Cyathea dealbata, or the silver tree fern or silver fern (kaponga or ponga in the Māori language), is a species of medium-sized tree fern, endemic to New Zealand. It is commonly associated with the country both overseas and by locals. This fern is known to grow to heights of 10 m or more (though it occasionally takes a rare creeping form). The crown is dense, and the fronds tend to be about 4 m long and have a silver-white colouration on the undersides.
Griselinia littoralis, commonly known as Kapuka, is a small to medium-sized evergreen tree growing up to 20 m tall, though often much less, particularly in coastal exposure. It is native to New Zealand, where it typically grows in coastal locations. It is widely cultivated both in New Zealand and in other areas with mild oceanic climates such as Great Britain, where it is valued for its tolerance of salt carried on sea gales.
Tītoki (Alectryon excelsus), is a shiny-leaved tree native to New Zealand, where it occurs in coastal and lowland forests. The flowering is in spring and the seeds take up to a year to mature. The colourful seed is initially contained in a hairy woody capsule which splits revealing bright red and black edible fruit (the black portion being the seed). In common with most New Zealand native trees, the Māori name is now preferred for English use. It was formerly known as the 'New Zealand Ash'.
Manoao is a genus of conifers belonging to the Podocarp family, Podocarpaceae. The genus contains a single species, M. colensoi, which is endemic to New Zealand, where it is known by its Māori name, Manoao, or as silver pine, Westland pine, or white silver pine.
Pseudowintera is a genus of woody evergreen flowering trees and shrubs, part of family Winteraceae. The species of Pseudowintera are native to New Zealand. Winteraceae are magnoliids, associated with the humid Antarctic flora of the southern hemisphere. P. axillaris is known as the lowland horopito. It is a shrub or small tree growing up to eight metres tall in lowland and lower montane forests from 35° to 42° South. On the South Island it grows West of the Main Divide. P.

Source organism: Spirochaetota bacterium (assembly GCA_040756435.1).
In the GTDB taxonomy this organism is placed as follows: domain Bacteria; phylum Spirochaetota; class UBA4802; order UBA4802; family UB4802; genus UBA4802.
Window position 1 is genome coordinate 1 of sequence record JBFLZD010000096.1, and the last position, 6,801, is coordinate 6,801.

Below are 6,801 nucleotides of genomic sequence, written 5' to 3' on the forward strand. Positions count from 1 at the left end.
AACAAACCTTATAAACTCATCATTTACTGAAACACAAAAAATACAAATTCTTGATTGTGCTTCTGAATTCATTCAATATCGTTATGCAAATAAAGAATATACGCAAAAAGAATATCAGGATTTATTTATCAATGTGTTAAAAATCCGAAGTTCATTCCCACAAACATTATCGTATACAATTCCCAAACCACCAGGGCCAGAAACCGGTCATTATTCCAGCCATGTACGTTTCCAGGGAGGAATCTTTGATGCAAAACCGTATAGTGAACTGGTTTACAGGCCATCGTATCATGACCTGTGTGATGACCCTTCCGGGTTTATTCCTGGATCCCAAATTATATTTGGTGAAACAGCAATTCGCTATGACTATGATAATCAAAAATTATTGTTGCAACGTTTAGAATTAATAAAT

Te Matua Ngahere is a giant kauri tree in the Waipoua Forest of Northland Region, New Zealand. The tree's Maori name means "Father of the Forest". Although not as massive or tall as its neighbour Tāne Mahuta, Te Matua Ngahere is much stouter, with a girth just over 16 metres (52.5 feet). There is no proof of the tree’s age, but it is estimated to be about 2000 years old. The tree is a remnant of the ancient rain forest that once grew on the North Auckland Peninsula.
The Tawa tree (Beilschmiedia tawa) is a New Zealand broadleaf tree common in the central parts of the country. Tawa is often the dominant canopy species in lowland forests in the North Island and the north east of the South Island, but will also will often form the subcanopy in primary forests throughout the country in these areas, beneath podocarps such as Kahikatea, Matai, Miro and Rimu.
Prumnopitys ferruginea (Miro) is an evergreen coniferous tree which is endemic to New Zealand. Before the genus Prumnopitys was distinguished, it was treated in the related genus Podocarpus as Podocarpus ferrugineus. It grows up to 25 m high, with a trunk up to 1.3 m diameter. The leaves are linear to sickle-shaped, 15-25 mm long and 2-3 mm broad, with downcurved margins. The plants are dioecious with pollen cones being solitary while those of female plants hang from a curved, scaly stalk.
Dacrycarpus dacrydioides (kahikatea in the Māori language) is a coniferous tree endemic to New Zealand. The tree grows to a height of 55 m with a trunk exceeding one m in diameter, and is buttressed at the base. It is dominant in lowland forest and wetlands throughout the North and South Islands.
Karamu is the Māori name given to the tree Coprosma robusta and Coprosma lucida, two of the 45 Coprosma species found in New Zealand. Coprosmas are identified by the domatia (tiny holes at the junction of the veins on the underside of the leaf), their stipules, small flowers and colourful berries (Dawson, J. and Lucas, R. , 2000). Coprosma robusta is found in lowland forest or shrub throughout New Zealand and almost to the south of the South Island.